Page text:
Abstract need to be edited—Contribution of chronic diseases to educational disparity in disability in France: Results from the cross-sectional “disability-health” survey
Annals of Physical and Rehabilitation Medicine
Introduction/Background: This study aimed to assess whether the contribution of chronic conditions to disability prevalence varies according to educational attainment and to disentangle the contributions of the prevalence and disabling impact of chronic conditions to educational disparities in the French household population 25 years and older.
Material and method: Data of the 2009-09 Disability Health Survey were examined (n = 23,348). The disability indicator was the Global Activity Limitation Indicator (GALI). The attribution method based on an additive hazard model was used to estimate educational differences in disabling impacts and in the contributions of diseases to disability. Counterfactual analyses were used to disentangle the contribution of differences in disease prevalence vs. disabling impact.
Results: In men, the main contributors to the absolute difference in disability prevalence were arthritis (contribution to disability prevalence: 5.7% (95% CI 5.4–6.0) for low-educated vs. 3.3% (3.0–3.9) for high-educated men), spine disorders (back/neck pain, deformity) (3.8% (3.6–4.0) vs. 1.9% (1.8–2.1)), chronic obstructive pulmonary diseases (2.4% (2.3–2.6) vs. 0.6% (0.5–0.7)) and ischemic heart/peripheral artery diseases (4.1% (3.9–4.3) vs. 2.4% (2.2–3.0)). In women, arthritis (9.5% (9.1–9.9) vs. 4.5%, (4.1–5.2)), spine disorders (4.5% (4.3–4.7) vs. 2.1% 1.9–2.3) and psychiatric diseases (3.1% (3.0–3.3) vs. 1.1% (1.0–1.3)) contributed most to education gap in disability. The educational differences were equally explained by differences in the disease prevalence and in their disabling impact.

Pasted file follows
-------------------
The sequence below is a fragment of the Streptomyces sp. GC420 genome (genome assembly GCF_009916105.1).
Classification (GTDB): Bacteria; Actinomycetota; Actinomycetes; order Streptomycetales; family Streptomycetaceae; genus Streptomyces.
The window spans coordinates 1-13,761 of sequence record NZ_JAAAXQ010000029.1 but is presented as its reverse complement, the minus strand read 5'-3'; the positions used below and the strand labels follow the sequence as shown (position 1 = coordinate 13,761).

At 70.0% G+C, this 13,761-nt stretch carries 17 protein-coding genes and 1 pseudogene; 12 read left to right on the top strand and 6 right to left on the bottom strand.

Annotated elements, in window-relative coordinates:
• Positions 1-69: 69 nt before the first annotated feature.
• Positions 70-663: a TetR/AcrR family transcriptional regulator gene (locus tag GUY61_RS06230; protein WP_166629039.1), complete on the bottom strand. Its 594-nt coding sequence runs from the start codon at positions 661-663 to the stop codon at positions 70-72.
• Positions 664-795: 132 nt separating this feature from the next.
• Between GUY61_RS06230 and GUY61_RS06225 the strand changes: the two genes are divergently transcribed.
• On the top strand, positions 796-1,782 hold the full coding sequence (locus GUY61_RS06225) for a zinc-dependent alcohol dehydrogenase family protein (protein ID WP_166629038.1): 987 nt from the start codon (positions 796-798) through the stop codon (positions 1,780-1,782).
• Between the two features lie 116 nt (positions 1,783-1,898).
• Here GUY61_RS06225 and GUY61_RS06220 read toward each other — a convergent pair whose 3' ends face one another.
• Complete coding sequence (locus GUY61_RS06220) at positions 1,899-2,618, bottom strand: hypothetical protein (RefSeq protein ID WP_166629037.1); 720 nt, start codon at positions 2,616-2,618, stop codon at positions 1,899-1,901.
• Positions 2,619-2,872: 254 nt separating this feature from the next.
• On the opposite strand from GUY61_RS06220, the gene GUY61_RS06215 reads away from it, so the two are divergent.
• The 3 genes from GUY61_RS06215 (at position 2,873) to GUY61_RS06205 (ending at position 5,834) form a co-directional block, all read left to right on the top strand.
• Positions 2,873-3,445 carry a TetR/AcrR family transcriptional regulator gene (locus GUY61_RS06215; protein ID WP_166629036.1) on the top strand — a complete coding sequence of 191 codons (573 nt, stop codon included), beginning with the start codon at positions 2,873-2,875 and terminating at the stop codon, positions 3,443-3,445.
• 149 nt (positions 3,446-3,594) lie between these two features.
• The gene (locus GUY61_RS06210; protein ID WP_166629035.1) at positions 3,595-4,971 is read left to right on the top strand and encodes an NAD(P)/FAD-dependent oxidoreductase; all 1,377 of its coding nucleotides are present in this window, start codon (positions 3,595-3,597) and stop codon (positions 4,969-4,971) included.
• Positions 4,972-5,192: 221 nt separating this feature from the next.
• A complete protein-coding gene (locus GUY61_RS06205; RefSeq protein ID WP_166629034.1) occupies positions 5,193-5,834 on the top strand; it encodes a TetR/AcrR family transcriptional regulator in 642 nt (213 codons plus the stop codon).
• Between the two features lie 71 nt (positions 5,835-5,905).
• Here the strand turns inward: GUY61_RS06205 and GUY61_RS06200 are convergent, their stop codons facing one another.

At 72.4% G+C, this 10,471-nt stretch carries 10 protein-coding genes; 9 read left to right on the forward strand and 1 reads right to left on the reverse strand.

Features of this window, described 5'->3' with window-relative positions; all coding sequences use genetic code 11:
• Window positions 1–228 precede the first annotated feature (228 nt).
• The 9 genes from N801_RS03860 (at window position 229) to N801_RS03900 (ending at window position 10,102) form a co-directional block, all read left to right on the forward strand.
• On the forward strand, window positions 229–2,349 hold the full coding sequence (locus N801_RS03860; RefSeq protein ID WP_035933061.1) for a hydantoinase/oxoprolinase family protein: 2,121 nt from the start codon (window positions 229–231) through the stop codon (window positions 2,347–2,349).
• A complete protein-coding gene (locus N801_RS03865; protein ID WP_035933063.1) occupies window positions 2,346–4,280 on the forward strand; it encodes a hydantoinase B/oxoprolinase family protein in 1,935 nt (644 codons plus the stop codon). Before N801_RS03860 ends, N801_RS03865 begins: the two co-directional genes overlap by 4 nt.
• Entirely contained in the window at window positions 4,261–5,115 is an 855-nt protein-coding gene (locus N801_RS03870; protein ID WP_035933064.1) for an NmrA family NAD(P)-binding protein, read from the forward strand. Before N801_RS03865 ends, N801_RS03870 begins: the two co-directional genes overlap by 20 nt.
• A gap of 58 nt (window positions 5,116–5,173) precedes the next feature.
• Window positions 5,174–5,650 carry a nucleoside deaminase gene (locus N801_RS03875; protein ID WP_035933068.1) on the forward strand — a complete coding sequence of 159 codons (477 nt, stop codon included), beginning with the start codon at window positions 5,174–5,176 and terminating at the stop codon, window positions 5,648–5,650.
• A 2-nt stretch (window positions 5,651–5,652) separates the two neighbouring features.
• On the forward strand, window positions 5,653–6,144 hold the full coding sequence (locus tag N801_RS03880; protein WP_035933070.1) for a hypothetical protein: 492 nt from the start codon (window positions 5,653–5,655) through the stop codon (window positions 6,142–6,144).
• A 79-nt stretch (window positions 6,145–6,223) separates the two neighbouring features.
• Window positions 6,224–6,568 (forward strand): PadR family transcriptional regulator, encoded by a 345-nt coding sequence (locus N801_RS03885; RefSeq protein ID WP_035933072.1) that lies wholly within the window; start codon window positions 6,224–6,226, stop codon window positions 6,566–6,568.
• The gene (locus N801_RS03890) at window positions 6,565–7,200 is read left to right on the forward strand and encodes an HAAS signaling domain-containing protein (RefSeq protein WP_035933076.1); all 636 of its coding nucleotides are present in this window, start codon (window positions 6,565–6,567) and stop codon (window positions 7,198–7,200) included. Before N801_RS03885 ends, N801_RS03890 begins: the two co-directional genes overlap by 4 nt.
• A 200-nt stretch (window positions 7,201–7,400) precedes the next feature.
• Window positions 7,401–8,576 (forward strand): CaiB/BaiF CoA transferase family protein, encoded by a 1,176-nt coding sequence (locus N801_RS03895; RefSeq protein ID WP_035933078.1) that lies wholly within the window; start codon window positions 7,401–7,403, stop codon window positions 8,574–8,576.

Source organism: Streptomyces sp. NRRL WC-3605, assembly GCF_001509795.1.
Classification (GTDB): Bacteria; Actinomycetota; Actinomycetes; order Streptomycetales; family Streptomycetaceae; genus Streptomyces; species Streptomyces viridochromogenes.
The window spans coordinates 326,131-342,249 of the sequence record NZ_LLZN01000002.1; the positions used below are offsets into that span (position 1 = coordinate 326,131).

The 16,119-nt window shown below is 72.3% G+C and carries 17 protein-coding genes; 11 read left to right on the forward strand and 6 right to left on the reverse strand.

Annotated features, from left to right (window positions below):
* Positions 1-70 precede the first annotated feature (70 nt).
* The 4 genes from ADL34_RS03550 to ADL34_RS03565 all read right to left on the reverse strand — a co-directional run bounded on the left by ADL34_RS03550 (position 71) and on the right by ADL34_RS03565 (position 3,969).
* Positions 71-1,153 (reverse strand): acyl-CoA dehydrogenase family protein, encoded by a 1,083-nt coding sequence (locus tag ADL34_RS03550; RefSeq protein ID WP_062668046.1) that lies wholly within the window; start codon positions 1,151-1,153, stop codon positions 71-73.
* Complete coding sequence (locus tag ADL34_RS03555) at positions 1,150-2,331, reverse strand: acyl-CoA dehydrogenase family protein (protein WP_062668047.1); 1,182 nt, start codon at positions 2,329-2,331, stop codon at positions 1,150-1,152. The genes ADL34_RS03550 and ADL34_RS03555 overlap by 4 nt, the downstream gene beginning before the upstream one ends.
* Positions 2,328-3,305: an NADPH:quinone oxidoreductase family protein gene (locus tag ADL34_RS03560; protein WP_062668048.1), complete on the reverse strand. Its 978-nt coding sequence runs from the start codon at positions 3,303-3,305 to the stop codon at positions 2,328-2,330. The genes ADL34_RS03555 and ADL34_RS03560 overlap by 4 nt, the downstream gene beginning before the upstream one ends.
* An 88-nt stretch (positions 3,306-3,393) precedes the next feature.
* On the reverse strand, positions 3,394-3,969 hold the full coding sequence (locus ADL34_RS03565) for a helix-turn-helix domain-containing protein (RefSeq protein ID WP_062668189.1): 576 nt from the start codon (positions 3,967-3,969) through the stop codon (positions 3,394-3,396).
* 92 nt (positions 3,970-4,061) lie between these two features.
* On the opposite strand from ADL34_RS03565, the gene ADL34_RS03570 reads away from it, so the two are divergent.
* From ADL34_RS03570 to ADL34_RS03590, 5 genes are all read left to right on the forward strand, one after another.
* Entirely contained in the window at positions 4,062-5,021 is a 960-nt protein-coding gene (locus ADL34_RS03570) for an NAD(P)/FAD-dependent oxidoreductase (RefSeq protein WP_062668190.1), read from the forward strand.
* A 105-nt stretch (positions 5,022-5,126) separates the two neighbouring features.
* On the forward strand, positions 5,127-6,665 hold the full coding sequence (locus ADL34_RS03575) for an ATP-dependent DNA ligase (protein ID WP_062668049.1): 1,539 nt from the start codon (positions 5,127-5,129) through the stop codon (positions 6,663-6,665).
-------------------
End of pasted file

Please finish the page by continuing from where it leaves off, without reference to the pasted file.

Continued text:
Conclusion: Public health policies aiming to reduce existing socioeconomic disparities in disability should focus on musculoskeletal, pulmonary, psychiatric and ischemic heart diseases, reducing their prevalence as well as their disabling impact in lower socioeconomic groups.